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Monday, July 28, 2014

Now available for preorder: Dawn Sueoka's Little Uglies



LITTLE UGLIES
Dawn Sueoka

PREORDER: August 2014
Handmade | 4 x 6 inches
Various shades of blue/violet cover stock & ink. Linocut print.
32 pp. | $8.00

Bloof Books Chapbook Series
Vol. 2: Issue 4
ISSN: 2373-163x
LIMITED TO 100 COPIES



To purchase by check or money order, or to calculate shipping outside the US & Canada, please email us.

Excerpt:

Yellow skin banana with dark spots on it 
Sometimes I space out a little.
I let my body go completely limp.
The sky becomes false to me.
Everything is gross to me.
Ten times a day the sun rises and ten times a day the sun sinks.
I shut one eye and it is still there.
Don’t let anybody tell you otherwise:
Dog bites kid, and the world moves savagely on.
Ha!
In the next century, I hope to be savage as Paul Verlaine.
I dip my fingers into a lake
that is only a rumor of a lake.
I throw fistfuls of petals into the
heart of the moon.
I shut one eye, shedding tears of red and blue.
Sometimes I space out a little.

The linocut design concept is inspired by the author's close attention to small moments and details and her use of "nightmarish and crude" imagery and diction, including received phrases wedged into new and unexpected contexts, whereby the everyday strikes strange. The handprinted covers vary among a selection of blue, violet, and green shades, with inks ranging from silver and turquoise to lilac and deep indigo. The interiors are laser printed on bright white acid-free, archival-quality paper. Handsewn in natural twine.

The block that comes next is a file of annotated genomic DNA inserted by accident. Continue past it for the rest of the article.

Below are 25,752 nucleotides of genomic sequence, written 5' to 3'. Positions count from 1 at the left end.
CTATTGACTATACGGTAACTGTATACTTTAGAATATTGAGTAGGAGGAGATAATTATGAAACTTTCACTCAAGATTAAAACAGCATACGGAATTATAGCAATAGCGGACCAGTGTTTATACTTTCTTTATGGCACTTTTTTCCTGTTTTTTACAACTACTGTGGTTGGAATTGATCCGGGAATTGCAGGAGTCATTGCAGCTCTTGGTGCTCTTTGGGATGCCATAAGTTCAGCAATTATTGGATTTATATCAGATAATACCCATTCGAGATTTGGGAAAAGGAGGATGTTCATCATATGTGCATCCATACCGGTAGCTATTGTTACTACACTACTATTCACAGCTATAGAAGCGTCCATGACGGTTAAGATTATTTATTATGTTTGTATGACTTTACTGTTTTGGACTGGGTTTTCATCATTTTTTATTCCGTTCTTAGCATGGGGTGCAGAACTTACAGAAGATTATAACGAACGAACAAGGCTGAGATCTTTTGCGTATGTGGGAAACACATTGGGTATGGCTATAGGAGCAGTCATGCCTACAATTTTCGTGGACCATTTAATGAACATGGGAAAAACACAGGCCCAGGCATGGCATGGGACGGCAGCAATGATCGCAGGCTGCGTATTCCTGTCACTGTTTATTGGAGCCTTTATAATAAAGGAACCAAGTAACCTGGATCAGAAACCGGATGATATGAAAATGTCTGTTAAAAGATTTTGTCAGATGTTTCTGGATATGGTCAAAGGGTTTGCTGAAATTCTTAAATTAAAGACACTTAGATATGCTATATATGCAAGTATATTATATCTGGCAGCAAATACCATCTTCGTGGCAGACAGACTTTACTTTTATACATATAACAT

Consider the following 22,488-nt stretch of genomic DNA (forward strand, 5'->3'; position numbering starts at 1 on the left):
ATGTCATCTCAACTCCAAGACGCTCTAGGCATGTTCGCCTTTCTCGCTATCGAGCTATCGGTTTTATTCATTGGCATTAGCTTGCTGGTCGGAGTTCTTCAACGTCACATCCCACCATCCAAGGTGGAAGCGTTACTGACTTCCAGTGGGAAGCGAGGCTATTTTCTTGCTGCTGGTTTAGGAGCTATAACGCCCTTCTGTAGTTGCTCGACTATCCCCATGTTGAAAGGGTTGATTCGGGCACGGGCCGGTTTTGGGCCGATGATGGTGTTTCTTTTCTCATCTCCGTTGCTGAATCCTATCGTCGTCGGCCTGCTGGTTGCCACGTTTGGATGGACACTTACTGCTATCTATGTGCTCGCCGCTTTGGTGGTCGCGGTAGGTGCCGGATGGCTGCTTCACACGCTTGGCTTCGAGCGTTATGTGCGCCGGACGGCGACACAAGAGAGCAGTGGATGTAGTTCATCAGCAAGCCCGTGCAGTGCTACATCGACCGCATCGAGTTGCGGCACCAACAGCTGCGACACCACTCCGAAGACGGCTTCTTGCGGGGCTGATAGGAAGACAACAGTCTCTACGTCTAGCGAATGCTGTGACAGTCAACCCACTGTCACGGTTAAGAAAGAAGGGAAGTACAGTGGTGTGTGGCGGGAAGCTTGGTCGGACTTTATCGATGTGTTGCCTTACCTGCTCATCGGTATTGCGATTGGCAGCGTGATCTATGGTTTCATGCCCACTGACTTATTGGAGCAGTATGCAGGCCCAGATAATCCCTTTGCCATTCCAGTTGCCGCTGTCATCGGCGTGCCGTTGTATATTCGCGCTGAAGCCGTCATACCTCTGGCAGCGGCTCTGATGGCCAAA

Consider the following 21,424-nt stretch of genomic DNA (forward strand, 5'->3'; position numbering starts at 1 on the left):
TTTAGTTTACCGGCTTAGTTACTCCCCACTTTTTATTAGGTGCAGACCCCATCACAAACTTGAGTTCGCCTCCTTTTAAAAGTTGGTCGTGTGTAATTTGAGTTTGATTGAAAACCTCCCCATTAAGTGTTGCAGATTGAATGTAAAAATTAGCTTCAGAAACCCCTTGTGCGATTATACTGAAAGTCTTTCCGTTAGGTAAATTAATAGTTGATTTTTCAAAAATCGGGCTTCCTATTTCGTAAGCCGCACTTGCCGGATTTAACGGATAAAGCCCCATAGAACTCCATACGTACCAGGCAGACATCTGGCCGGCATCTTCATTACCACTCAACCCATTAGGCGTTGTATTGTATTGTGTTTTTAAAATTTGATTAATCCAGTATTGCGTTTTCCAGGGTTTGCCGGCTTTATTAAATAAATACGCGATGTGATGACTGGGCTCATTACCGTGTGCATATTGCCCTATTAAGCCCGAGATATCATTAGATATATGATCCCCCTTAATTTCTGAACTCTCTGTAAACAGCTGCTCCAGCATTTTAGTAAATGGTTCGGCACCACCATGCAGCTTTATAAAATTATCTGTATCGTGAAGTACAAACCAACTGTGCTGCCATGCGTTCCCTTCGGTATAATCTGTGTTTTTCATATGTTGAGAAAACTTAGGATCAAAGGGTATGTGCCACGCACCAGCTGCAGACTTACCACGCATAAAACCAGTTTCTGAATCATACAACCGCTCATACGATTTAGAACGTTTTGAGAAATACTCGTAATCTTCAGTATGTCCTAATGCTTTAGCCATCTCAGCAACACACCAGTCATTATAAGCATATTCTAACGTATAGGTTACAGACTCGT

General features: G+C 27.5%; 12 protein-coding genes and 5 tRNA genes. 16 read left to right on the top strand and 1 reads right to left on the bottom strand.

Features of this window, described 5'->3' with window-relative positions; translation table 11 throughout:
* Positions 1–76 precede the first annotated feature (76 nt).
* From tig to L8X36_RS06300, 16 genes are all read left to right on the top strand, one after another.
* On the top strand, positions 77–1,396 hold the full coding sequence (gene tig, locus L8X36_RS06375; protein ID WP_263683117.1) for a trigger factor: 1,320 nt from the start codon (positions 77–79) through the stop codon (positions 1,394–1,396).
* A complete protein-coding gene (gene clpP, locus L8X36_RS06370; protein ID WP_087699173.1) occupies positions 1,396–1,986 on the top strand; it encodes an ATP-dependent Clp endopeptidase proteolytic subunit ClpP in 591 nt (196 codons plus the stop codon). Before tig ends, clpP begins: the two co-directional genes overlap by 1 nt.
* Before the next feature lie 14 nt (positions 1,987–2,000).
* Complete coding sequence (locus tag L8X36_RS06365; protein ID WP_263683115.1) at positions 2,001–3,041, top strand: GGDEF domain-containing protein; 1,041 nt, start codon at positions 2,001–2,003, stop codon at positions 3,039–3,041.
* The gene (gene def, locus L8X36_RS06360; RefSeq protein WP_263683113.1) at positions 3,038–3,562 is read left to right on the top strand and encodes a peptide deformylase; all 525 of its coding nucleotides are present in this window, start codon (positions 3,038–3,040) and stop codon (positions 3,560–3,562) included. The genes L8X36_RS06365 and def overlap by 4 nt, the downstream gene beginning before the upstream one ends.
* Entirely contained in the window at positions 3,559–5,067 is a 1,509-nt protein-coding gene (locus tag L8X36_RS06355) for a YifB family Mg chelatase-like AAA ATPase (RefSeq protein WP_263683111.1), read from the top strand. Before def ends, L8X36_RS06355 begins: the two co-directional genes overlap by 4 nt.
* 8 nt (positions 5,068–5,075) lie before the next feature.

Litte Uglies is the fourth chapbook in the 2014 series from Bloof Books. Each chapbook in the series will be released in a limited edition of one hundred numbered copies, followed by a digital release.

Dawn Sueoka’s work appears or is forthcoming in West Wind Review, Shampoo, smoking glue gun, Pinwheel, Birds of Lace 30 x Lace, and Coconut, among others. An essay on John Cage appears in Jacket2. She lives and works in Honolulu, Hawai‘i. Little Uglies is her first chapbook.

Sample poems from Little Uglies:

"We owe you nothing but love" & "Preludes and nocturnes" at Coconut


Saturday, July 26, 2014

Open Reading Period: 2015 Chapbook Series



Open Reading Period 

Yes, it's happening. 

Please do not send a manuscript before August 1. We are not looking at longer MS right now and are full though 2016 for longer books.